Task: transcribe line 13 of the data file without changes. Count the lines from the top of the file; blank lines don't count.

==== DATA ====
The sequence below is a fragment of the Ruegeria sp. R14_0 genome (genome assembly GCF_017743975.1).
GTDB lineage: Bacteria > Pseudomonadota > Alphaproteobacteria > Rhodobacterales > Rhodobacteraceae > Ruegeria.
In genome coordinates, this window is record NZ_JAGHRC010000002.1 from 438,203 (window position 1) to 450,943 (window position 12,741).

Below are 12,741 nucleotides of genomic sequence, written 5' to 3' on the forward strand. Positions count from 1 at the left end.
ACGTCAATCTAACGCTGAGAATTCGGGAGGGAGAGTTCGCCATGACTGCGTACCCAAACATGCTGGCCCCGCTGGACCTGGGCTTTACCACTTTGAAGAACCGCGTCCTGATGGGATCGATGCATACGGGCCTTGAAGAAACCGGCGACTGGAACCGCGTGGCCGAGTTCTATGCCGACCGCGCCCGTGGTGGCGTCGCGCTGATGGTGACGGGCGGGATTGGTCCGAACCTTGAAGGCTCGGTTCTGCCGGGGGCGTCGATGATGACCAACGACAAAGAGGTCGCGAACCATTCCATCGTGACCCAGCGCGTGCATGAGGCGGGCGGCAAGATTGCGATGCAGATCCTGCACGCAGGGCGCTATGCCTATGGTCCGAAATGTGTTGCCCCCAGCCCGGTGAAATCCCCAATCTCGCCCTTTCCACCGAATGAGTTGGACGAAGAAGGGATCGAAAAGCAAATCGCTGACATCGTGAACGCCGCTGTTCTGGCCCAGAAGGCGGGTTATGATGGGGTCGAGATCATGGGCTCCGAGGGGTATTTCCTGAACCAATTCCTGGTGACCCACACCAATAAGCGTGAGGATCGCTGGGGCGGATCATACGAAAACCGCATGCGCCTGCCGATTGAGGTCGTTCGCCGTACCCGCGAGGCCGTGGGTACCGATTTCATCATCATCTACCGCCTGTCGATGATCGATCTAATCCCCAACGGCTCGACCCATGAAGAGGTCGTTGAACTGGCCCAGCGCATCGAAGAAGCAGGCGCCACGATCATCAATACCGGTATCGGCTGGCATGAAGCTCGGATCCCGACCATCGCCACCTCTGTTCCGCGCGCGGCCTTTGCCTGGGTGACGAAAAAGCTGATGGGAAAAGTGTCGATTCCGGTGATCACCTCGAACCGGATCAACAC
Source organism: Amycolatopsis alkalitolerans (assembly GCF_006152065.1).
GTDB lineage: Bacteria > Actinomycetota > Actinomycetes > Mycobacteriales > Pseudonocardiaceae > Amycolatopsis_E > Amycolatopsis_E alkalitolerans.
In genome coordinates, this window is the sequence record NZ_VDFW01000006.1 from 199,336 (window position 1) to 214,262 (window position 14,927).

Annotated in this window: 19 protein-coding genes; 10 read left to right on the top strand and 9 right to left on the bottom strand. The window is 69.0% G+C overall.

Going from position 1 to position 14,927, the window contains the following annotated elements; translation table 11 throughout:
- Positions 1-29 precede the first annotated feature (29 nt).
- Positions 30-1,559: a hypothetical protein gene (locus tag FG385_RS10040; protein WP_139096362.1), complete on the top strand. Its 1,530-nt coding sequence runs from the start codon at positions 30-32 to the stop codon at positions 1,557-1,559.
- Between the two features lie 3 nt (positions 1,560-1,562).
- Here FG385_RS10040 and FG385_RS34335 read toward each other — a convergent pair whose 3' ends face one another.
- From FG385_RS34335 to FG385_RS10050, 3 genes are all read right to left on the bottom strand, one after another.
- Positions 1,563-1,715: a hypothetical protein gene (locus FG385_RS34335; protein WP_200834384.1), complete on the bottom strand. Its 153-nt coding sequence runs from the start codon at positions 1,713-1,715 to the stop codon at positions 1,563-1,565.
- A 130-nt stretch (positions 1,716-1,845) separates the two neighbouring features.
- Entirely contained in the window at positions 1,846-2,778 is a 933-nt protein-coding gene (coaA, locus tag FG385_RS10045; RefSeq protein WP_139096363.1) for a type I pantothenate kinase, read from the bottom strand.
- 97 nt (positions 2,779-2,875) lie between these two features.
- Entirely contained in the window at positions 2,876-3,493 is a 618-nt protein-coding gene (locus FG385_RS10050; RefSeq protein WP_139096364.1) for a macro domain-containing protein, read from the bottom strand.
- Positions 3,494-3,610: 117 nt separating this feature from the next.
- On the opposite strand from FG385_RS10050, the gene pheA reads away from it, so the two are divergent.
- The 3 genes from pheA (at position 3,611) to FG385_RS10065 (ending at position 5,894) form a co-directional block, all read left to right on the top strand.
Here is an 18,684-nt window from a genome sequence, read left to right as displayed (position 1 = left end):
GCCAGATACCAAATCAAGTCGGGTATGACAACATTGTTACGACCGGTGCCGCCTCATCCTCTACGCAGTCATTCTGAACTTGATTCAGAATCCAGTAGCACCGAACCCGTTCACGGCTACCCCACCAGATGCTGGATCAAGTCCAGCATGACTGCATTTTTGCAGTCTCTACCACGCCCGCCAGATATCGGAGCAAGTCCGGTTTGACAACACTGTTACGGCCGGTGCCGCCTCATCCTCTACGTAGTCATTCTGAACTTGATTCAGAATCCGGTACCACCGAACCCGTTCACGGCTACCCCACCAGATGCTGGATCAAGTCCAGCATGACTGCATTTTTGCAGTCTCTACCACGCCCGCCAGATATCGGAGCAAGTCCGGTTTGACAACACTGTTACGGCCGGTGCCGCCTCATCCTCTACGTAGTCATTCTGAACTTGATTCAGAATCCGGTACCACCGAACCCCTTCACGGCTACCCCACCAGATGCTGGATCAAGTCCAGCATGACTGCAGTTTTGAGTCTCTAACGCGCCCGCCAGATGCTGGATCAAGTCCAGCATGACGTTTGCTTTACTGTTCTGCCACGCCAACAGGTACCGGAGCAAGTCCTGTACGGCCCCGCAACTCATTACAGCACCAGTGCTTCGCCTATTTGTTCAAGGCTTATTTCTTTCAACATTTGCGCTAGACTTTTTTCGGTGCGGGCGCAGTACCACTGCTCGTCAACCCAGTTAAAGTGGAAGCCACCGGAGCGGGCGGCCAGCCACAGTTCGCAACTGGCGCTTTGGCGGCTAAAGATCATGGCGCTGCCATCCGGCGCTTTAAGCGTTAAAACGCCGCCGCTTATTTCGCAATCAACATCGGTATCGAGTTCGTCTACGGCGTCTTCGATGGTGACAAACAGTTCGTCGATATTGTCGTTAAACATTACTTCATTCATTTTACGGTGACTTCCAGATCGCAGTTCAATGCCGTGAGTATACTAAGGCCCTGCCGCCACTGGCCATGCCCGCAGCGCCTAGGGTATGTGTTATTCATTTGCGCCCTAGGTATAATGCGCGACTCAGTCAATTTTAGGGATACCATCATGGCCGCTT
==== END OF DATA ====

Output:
- Between the two features lie 3 nt (positions 1,560-1,562).